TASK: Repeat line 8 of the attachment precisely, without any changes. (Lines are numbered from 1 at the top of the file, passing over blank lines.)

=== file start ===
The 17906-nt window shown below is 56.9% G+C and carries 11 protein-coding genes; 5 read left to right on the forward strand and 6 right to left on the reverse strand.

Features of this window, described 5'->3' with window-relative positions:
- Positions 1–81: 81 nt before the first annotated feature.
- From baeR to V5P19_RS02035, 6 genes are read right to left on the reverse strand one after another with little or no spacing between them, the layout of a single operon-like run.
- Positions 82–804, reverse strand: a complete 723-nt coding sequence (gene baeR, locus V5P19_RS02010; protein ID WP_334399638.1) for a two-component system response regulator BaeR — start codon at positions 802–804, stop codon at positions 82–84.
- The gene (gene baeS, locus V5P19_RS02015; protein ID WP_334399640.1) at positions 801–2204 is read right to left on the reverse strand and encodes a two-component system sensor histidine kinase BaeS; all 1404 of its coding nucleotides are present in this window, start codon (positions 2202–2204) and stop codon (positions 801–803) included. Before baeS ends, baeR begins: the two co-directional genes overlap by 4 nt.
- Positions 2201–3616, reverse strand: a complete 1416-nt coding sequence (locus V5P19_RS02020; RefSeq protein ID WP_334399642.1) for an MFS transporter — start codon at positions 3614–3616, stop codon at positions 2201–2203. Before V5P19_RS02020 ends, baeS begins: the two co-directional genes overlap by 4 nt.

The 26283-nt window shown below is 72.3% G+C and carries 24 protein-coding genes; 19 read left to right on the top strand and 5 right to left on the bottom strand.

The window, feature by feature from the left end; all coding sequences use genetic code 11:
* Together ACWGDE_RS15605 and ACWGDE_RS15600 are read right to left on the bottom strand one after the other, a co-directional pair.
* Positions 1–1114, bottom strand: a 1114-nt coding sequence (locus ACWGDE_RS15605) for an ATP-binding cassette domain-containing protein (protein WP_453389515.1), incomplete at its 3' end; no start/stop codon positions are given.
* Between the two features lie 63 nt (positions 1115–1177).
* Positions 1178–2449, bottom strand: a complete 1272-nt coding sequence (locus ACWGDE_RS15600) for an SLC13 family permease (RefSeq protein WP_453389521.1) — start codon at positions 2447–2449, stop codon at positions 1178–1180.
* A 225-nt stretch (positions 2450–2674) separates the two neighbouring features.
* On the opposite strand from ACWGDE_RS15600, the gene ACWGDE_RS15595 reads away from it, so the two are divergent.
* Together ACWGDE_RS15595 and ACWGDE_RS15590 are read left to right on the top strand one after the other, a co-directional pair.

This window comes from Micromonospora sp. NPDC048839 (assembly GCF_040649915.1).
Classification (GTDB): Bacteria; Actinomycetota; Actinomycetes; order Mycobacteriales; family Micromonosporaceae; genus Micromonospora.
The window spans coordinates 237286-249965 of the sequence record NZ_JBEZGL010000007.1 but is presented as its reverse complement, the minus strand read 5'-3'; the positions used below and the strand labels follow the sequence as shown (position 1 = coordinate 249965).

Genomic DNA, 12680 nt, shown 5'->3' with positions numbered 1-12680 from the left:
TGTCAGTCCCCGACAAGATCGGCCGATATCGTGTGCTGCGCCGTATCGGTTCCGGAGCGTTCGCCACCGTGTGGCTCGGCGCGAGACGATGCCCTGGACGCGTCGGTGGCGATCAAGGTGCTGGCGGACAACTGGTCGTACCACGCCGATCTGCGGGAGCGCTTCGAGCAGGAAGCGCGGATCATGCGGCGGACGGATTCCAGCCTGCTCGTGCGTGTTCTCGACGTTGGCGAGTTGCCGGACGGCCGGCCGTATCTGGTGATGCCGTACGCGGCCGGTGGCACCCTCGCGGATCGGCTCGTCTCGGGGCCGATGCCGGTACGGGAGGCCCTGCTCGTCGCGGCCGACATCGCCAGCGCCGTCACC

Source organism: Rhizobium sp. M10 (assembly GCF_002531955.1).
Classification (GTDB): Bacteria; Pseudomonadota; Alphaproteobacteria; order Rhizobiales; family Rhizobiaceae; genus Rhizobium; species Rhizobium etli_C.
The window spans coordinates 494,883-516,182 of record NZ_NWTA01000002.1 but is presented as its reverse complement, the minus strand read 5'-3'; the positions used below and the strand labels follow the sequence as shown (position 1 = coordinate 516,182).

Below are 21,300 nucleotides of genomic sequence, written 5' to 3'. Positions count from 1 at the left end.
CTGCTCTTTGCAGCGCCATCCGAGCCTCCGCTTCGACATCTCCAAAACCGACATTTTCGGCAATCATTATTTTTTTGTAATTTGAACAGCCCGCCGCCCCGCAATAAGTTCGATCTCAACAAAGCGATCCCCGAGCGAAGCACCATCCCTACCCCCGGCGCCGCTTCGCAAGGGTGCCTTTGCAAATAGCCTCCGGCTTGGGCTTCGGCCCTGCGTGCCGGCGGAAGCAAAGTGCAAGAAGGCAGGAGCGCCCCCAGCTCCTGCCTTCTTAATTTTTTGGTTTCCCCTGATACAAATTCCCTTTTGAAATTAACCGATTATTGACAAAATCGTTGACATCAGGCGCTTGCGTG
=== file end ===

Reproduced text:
The 26283-nt window shown below is 72.3% G+C and carries 24 protein-coding genes; 19 read left to right on the top strand and 5 right to left on the bottom strand.